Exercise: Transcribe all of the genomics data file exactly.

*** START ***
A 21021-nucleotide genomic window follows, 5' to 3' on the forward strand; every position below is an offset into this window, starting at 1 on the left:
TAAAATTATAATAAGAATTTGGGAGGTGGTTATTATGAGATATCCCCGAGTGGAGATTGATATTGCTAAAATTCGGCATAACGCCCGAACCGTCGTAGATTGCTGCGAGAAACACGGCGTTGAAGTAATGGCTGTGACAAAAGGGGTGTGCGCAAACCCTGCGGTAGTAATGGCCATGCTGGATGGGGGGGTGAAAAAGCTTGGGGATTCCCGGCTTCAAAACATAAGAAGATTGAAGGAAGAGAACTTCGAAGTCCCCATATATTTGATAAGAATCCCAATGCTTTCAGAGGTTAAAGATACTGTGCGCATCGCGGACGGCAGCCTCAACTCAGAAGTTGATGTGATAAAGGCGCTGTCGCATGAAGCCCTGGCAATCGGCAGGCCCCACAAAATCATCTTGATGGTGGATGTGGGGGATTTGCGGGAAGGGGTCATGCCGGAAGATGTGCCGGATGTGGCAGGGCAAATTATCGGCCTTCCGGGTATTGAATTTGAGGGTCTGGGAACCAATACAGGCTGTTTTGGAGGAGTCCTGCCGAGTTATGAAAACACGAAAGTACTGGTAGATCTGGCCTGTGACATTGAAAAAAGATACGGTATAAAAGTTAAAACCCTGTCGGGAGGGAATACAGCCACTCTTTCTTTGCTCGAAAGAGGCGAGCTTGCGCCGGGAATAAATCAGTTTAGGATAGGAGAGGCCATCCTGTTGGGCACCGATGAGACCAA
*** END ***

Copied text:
A 21021-nucleotide genomic window follows, 5' to 3' on the forward strand; every position below is an offset into this window, starting at 1 on the left:
TAAAATTATAATAAGAATTTGGGAGGTGGTTATTATGAGATATCCCCGAGTGGAGATTGATATTGCTAAAATTCGGCATAACGCCCGAACCGTCGTAGATTGCTGCGAGAAACACGGCGTTGAAGTAATGGCTGTGACAAAAGGGGTGTGCGCAAACCCTGCGGTAGTAATGGCCATGCTGGATGGGGGGGTGAAAAAGCTTGGGGATTCCCGGCTTCAAAACATAAGAAGATTGAAGGAAGAGAACTTCGAAGTCCCCATATATTTGATAAGAATCCCAATGCTTTCAGAGGTTAAAGATACTGTGCGCATCGCGGACGGCAGCCTCAACTCAGAAGTTGATGTGATAAAGGCGCTGTCGCATGAAGCCCTGGCAATCGGCAGGCCCCACAAAATCATCTTGATGGTGGATGTGGGGGATTTGCGGGAAGGGGTCATGCCGGAAGATGTGCCGGATGTGGCAGGGCAAATTATCGGCCTTCCGGGTATTGAATTTGAGGGTCTGGGAACCAATACAGGCTGTTTTGGAGGAGTCCTGCCGAGTTATGAAAACACGAAAGTACTGGTAGATCTGGCCTGTGACATTGAAAAAAGATACGGTATAAAAGTTAAAACCCTGTCGGGAGGGAATACAGCCACTCTTTCTTTGCTCGAAAGAGGCGAGCTTGCGCCGGGAATAAATCAGTTTAGGATAGGAGAGGCCATCCTGTTGGGCACCGATGAGACCAA